Pages

Monday, August 24, 2015

It's begun...

Making Sense Of The Sudden Market Plunge
Are you prepared for further turmoil?

By Chris Martenson


The global deflationary wave we have been tracking since last fall is picking up steam. This is the natural and unavoidable aftereffect of a global liquidity bubble brought to you courtesy of the world’s main central banks. What goes up must come down — and that’s especially true for the world’s many poorly-constructed financial bubbles, built out of nothing more than gauzy narratives and inflated with hopium.

What this means is that the traditional summer lull in financial markets has turned August into an unusually active and interesting month. August, it appears, is the new October.

Markets are quite possibly in crash mode right now, although events are unfolding so quickly – currency spikes, equity sell offs, emerging market routs and dislocations, and commodity declines – that it’s hard to tell for sure. However, that’s usually the case right before and during big market declines.

Before you read any further, you probably should be made aware that, at Peak Prosperity, our market outlook has been one of extreme caution for several years. We never bought into so-called “recovery” because much of it was purely statistical in nature, and had to rely on heavily distorted and tortured ‘statistics’ to be believed. Okay, lies is probably a more accurate term in many cases.

Further, most of the gains in financial assets engineered by the central banks were false and destined to burstbecause they were based on bubble psychology, not actual returns.

Which bubbles you ask? There are almost too many to track. But here are the main ones:

Corporate bond bubble
Corporate earnings bubble
Junk bond bubble
Sovereign debt bubble
Equity bubbles in various markets (US, China) and sectors (Tech, Biotech, Energy)
Real estate bubbles, especially in the commodity exporting countries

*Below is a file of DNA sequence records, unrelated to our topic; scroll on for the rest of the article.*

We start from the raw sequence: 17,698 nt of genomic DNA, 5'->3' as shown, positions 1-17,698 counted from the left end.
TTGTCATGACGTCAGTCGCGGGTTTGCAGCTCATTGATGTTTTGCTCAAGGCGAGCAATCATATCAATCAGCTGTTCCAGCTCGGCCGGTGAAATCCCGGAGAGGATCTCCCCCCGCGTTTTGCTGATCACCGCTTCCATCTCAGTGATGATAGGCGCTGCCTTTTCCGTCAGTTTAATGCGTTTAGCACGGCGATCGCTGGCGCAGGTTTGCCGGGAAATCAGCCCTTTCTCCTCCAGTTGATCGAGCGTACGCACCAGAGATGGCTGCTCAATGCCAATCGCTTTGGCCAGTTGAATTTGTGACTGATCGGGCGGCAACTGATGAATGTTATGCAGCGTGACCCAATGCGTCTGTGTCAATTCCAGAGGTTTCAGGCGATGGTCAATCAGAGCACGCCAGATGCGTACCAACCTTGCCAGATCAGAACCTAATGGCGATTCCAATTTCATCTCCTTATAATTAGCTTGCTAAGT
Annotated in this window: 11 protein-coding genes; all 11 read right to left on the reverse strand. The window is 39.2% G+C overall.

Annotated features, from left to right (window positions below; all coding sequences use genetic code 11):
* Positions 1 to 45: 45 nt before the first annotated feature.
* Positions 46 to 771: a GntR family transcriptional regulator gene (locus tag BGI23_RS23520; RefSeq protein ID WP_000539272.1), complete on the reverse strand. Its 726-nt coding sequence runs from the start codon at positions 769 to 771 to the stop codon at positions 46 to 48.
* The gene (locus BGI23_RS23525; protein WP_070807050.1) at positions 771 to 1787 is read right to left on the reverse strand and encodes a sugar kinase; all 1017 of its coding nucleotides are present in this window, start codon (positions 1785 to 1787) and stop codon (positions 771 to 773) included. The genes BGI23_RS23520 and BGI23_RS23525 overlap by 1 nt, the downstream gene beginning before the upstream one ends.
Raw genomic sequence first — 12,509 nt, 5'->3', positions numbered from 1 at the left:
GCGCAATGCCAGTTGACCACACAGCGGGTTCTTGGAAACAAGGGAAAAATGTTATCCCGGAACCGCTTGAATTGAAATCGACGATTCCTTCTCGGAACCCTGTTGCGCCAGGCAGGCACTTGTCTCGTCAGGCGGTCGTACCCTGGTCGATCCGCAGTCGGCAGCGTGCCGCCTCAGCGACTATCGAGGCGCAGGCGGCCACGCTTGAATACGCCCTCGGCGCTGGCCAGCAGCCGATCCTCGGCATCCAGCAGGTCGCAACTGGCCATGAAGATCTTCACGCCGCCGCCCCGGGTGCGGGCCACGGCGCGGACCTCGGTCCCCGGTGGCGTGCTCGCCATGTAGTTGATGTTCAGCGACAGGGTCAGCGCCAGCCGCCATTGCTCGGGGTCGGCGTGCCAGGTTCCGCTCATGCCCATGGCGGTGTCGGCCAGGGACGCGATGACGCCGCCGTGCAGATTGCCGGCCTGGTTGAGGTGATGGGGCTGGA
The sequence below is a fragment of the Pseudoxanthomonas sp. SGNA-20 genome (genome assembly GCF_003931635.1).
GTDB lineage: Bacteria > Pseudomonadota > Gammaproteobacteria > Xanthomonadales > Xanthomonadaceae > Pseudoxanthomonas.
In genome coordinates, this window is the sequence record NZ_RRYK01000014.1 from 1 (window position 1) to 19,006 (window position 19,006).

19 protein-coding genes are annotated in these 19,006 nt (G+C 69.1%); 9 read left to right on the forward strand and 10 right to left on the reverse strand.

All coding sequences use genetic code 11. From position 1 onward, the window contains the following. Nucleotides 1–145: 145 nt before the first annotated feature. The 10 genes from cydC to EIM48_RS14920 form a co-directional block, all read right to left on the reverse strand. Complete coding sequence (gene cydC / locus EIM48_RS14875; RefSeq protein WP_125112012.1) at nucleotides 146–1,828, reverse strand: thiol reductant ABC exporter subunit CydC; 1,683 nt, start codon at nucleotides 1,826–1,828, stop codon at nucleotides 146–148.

Central bank credibility bubble (perhaps the largest and most dangerous of them all)

What’s the one thing that binds all of these bubbles together? Central bank money printing.

Passing The Baton

Operating in collusion, the world’s major central banks passed the liquidity baton back and forth between them, first from the US to Japan, then from Japan to Europe, then back to the US, then over to Europe again where it now resides. Seemingly endless rounds of QE that didn’t always do what they were supposed to do, and plenty of things they were not intended to do.

The purpose of printing up trillions and trillions of dollars (supposedly) was to create economic growth, drive down unemployment, and stoke moderate inflation. On those fronts, the results have been dismal, horrible, and ineffective, respectively.

However, the results weren’t all dismal. Big banks reaped windfall profits while heaping record bonuses on themselves for being at the front of the Fed’s feeding trough. The ├╝ber-wealthy enjoyed the largest increase in wealth gains in recorded history, and governments were able to borrow more and more money at cheaper and cheaper rates allowing them to deficit spend at extreme levels.

But all of that partying at the top is going to have huge costs for ‘the little people’ when the bill comes due. And it always comes due. Money printing is fake wealth; it causes bubbles, and when bubbles burst there’s only one question that has to be answered: Who’s going to eat the losses?

The poor populace of Greece is just now discovering that it collectively is responsible for paying for the mistakes of a small number of French and German banks, aided by the collusion of Goldman Sachs, in hiding the true state of Greek debt-to-GDP using sophisticated off-balance sheet derivative shenanigans. As a direct result, the people of Greece are in the process of losing their airports, ports, and electrical distribution and phone networks to ‘private investors’ — mainly foreigners harvesting the last cash-generating assets the Greeks have left to their names...


Read the rest here:
https://www.lewrockwell.com/2015/08/chris-martenson/the-sudden-market-plunge/

No comments:

Post a Comment